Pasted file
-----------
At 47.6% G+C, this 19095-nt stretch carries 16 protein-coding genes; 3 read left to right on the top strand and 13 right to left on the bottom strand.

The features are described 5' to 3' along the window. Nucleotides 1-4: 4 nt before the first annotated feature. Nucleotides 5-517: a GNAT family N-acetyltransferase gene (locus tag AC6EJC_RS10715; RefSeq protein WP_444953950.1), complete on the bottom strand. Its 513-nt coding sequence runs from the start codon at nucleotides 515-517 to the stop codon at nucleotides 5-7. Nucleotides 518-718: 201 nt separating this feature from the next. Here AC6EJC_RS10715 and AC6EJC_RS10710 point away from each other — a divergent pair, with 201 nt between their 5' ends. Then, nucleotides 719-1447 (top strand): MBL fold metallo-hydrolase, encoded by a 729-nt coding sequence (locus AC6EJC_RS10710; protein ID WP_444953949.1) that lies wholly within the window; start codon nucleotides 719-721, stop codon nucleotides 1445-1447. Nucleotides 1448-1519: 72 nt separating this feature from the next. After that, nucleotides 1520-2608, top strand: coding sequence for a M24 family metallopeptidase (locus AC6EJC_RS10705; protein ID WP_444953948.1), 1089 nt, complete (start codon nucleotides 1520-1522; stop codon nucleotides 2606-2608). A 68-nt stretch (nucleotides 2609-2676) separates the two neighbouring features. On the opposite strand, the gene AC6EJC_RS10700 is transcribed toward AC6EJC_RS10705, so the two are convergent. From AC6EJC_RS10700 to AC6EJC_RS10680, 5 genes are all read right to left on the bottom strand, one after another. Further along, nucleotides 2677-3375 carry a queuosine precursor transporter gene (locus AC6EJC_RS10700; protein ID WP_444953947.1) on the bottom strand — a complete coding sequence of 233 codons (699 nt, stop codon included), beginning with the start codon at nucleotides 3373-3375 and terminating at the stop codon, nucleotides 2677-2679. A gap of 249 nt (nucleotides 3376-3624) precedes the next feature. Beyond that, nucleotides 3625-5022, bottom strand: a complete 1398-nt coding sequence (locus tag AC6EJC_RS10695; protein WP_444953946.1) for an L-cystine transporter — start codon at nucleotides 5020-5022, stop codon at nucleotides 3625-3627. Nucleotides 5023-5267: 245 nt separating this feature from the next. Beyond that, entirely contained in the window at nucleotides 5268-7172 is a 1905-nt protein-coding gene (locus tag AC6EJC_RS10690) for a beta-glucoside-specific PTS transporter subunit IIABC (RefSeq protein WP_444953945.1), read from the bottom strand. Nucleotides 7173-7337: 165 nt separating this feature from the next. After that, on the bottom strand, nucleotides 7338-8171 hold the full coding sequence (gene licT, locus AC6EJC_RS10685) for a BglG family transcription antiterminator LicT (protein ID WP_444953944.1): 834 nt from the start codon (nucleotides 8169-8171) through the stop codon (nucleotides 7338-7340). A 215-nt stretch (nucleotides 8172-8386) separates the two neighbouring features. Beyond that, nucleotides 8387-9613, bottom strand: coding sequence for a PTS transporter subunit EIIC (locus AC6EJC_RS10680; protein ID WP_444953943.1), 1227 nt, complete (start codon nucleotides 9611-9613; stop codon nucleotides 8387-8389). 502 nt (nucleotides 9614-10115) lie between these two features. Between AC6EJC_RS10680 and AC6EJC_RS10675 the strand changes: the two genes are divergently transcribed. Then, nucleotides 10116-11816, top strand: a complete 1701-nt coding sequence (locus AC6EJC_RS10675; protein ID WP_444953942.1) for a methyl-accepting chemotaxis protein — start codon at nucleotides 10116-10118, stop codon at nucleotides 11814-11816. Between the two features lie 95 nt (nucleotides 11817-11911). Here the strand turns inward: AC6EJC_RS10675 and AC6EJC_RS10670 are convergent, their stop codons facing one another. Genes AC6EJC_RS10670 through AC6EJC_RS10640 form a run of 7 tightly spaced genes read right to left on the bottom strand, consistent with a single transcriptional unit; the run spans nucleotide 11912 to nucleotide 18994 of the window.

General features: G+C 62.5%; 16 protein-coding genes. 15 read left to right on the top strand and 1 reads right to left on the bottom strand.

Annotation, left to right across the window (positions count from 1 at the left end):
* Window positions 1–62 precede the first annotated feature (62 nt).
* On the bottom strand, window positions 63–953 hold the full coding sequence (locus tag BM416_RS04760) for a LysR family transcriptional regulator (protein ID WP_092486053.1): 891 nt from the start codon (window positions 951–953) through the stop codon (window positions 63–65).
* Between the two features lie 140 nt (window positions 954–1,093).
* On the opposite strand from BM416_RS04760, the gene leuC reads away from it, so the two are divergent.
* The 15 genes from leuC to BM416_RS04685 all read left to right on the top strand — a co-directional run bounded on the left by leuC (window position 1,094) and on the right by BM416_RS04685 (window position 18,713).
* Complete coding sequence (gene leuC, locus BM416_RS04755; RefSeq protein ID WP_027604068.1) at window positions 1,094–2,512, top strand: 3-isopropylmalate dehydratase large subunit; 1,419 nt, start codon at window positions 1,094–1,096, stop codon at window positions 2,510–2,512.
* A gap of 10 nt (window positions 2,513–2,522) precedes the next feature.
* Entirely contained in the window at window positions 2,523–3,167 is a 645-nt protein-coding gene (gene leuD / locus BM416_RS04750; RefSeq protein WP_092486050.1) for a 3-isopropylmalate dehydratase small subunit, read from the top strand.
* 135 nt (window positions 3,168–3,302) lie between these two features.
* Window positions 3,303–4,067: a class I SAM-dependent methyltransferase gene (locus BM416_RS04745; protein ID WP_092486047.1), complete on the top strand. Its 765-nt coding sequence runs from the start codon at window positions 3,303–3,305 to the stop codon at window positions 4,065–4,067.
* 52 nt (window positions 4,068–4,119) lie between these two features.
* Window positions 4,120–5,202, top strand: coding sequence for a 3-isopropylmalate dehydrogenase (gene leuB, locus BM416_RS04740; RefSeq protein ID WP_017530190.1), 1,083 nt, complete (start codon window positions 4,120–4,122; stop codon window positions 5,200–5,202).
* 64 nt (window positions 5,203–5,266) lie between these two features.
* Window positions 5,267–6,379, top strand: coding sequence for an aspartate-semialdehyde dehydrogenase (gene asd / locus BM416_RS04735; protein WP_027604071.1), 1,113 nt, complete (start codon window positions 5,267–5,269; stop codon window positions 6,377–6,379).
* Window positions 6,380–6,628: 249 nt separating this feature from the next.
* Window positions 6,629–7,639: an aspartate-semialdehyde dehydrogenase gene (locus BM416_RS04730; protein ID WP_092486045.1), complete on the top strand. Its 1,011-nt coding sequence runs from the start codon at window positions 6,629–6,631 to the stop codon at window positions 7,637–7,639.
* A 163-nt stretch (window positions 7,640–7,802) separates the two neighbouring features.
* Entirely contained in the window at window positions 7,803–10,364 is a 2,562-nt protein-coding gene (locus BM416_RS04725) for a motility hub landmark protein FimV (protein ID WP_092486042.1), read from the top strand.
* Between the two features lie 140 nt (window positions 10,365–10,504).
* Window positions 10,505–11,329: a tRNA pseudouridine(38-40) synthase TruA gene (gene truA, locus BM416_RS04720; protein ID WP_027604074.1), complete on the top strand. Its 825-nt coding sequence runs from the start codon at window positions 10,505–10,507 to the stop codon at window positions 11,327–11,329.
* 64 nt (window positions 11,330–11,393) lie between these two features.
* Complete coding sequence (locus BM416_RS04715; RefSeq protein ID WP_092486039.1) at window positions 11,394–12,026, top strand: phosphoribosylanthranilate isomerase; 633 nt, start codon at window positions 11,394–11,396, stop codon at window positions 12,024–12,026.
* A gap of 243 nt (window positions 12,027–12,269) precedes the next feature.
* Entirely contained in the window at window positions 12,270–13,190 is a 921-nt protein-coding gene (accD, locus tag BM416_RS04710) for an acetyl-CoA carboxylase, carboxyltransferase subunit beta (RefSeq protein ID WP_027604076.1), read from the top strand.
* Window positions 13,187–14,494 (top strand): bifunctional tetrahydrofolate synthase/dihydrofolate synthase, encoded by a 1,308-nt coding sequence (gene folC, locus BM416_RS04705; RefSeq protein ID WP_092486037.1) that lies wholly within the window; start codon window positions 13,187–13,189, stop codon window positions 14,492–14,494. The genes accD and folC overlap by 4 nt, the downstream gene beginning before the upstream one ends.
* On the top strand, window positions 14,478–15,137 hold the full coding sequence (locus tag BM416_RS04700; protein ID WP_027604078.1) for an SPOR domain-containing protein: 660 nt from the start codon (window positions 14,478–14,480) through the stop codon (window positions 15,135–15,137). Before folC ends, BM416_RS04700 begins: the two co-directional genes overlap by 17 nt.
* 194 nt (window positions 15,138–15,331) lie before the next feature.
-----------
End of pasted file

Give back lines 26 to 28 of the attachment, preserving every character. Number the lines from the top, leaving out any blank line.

* Complete coding sequence (locus BM416_RS04715; RefSeq protein ID WP_092486039.1) at window positions 11,394–12,026, top strand: phosphoribosylanthranilate isomerase; 633 nt, start codon at window positions 11,394–11,396, stop codon at window positions 12,024–12,026.
* A gap of 243 nt (window positions 12,027–12,269) precedes the next feature.
* Entirely contained in the window at window positions 12,270–13,190 is a 921-nt protein-coding gene (accD, locus tag BM416_RS04710) for an acetyl-CoA carboxylase, carboxyltransferase subunit beta (RefSeq protein ID WP_027604076.1), read from the top strand.